John Kuchta dead at 56

John Kuchta (white shirt) celebrates in 2009 with fellow HGS Board members David Harrell and Irene Marmi
Henry George School photo

We just learned today that HGS instructor John Kuchta passed away on April 7.

John originally came to us as a student in the Poverty, Liberation, and Land Reform course (under its original name, Liberation Theology and Land Reform), taught by the late Sam Venturella.  He subsequently took all the traditional HGS courses, then became our main teacher of both that course and the newer Economics as if God Cared.  He was the only one of our instructors who had formally studied theology, and the only one who made his living as a teacher.

John had taught physical sciences and math at Westwood College, and earlier taught math at De La Salle Institute. Before that, he had managed warehouses and worked in quality control, tutored privately, and worked commercially as a musician.  Referring to predictions that, in the future, we will all have several different careers over our lifetimes, John sometimes introduced himself as a man of the future, who had already had several careers.

Services have been held.  A published obituary is here, and a guest book here.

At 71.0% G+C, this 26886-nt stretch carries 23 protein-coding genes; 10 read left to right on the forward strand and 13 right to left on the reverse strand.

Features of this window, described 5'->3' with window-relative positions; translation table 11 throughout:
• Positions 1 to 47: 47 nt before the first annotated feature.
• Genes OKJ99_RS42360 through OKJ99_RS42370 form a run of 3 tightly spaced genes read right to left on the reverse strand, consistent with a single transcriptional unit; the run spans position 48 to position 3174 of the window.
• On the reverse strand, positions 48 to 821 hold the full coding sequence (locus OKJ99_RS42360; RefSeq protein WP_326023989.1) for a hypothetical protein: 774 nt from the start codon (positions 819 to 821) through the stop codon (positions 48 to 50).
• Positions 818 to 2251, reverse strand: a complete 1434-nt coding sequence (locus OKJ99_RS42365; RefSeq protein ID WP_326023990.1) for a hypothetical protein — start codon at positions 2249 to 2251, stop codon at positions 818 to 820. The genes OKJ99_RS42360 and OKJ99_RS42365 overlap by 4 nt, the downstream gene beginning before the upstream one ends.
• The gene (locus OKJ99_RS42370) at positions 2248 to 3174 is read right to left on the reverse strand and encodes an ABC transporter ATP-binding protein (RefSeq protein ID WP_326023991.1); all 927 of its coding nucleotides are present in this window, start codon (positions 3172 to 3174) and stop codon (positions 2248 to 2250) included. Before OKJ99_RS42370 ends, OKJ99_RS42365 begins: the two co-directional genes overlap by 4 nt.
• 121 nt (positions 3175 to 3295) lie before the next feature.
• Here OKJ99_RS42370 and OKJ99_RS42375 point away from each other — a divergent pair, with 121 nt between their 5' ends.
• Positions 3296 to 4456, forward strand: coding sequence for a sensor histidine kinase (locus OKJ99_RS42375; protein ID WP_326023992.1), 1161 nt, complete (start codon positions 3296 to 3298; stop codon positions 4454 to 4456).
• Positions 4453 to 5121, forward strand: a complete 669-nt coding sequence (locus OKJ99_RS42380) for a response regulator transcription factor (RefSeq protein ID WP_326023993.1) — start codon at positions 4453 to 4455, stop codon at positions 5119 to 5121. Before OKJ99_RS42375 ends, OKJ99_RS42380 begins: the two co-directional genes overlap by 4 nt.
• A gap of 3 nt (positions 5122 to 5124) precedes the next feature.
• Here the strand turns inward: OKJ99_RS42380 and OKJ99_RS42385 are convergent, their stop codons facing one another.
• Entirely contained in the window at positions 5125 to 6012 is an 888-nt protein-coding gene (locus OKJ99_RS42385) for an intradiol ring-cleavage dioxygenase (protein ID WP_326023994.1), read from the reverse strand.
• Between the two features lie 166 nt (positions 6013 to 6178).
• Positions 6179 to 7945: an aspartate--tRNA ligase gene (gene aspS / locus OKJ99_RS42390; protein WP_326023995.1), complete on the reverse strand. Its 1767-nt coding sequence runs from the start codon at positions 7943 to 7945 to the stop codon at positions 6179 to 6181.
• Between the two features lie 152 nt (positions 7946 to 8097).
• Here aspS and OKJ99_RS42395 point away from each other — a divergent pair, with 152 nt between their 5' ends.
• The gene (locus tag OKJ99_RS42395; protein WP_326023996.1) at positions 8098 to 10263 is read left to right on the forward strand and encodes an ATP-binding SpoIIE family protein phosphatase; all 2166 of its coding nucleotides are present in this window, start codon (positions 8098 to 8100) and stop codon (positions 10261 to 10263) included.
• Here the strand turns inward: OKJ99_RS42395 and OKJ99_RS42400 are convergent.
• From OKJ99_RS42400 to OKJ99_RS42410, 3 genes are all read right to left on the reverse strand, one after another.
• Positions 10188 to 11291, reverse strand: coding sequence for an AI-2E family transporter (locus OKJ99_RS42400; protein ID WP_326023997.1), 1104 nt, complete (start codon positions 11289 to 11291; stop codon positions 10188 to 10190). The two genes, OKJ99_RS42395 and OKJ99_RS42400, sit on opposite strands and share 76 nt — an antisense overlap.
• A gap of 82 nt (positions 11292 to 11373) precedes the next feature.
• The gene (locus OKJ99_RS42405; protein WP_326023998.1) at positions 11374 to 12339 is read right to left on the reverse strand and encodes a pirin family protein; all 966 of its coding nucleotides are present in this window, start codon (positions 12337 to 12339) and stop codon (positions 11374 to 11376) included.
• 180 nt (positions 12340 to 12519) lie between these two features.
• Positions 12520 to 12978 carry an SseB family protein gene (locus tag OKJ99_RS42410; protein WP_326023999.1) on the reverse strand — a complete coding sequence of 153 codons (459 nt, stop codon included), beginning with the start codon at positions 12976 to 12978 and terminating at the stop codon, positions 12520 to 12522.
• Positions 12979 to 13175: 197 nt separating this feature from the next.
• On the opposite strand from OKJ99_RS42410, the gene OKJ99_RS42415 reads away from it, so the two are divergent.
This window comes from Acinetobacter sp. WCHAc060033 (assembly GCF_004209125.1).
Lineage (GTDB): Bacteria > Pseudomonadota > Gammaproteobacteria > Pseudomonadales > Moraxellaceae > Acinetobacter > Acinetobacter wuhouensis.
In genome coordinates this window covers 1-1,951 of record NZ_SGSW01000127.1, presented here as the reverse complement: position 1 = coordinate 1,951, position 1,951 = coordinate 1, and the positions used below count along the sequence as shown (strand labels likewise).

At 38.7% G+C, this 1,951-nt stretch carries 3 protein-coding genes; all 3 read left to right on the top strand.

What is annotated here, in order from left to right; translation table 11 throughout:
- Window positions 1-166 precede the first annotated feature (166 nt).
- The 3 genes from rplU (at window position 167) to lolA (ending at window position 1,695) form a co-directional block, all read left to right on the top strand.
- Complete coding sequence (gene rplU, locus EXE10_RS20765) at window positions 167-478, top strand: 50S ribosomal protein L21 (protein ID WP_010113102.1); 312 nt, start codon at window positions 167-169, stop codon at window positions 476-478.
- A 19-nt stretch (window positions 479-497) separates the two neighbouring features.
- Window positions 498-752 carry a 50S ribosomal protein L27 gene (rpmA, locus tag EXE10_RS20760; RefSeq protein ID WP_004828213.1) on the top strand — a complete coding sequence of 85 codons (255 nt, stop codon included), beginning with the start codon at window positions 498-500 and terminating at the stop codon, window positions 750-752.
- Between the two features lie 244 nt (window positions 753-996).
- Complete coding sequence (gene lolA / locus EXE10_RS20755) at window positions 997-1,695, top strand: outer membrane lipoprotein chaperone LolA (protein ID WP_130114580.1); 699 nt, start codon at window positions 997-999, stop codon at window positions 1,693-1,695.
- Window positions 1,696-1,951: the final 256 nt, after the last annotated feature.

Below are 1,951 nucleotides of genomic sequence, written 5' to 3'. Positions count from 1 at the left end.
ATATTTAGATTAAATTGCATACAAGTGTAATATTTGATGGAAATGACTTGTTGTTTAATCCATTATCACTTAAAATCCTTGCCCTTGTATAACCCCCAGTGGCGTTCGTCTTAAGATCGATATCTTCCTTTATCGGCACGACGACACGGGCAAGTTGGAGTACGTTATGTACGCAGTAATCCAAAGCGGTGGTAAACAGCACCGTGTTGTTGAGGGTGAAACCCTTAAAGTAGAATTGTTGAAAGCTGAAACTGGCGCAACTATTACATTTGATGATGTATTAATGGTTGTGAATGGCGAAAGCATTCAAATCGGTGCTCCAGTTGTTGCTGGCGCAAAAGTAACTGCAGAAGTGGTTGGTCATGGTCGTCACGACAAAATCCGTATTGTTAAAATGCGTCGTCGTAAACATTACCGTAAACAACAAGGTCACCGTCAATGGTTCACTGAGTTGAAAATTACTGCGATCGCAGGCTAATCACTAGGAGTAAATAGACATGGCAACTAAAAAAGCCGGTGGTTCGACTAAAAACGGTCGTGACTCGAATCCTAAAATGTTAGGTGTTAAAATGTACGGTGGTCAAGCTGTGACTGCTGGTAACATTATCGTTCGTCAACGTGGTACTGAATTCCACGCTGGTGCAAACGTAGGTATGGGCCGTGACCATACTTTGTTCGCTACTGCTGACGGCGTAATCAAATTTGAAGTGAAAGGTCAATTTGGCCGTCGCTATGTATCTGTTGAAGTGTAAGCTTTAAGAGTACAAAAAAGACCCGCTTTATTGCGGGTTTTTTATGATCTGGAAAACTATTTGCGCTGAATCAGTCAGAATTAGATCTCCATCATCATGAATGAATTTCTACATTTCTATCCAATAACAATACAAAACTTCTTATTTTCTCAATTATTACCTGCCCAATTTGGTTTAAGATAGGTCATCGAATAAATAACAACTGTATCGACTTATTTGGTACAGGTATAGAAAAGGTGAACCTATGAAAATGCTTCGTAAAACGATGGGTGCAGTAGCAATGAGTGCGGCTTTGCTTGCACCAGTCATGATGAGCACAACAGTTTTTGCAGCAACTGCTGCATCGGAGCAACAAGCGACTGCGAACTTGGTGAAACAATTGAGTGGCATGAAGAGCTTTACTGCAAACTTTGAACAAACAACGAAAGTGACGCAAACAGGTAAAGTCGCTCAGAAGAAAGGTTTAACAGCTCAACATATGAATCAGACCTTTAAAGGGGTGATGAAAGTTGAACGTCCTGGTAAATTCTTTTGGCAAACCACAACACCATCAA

April 16 Monday: What has religion to do with political economy?

image credit: Joe Wolf via Flickr (cc)

We call this course Economics as if God Cared.

The United States has no formal established church, yet matters of religion keep popping in political campaigns. What has the Judeo-Christian-Muslim religious tradition to do with questions of political economy?

One perspective is to ask how “God” advises us to organize our economic life. According to John Kelly (who created this course) and John Kuchta (who teaches it, with assistance this time from David Harrell), the Old and New Testaments give clear directions about how communities and nations should treat landownership, debt, and taxes, to assure both justice and lasting prosperity. The course deals not only with religion and philosophy, but also with actual historical evidence.  This term we offer Economics as if God Cared on Mondays at 6 PM, beginning April 16 and continuing each Monday thru May 7, at 28 E. Jackson #1004. As for all our classes, a $25 registration fee covers the entire cost of the course.  You can pre-register here, or just show up. No prior study is required for this course.

Think deeper*: Spring term classes starting this week

adapted from work by Andrew McDaniel via Flickr (cc)

Three sections of Progress & Poverty start this week.

For the first time in decades, we’re offering the course in Brookfield, at the British Home ( 8700 W. 31st Street).  Wednesday afternoon classes start at 2:00, comprising six sessions, April 11 thru May 16. This is the modern version of the course, using the “abridged for modern readers” edition of the textbook (which is also available as an audiobook.)  Instructor is Bob Jene, and the total cost is just $25 including all materials.

A downtown section of the modern version is also scheduled, beginning Tuesday at 6 PM. Taught by self-described land speculator George Menninger, the first session comprises “How I made $1,000,000 in Chicago Real Estate: I $tole it from you!”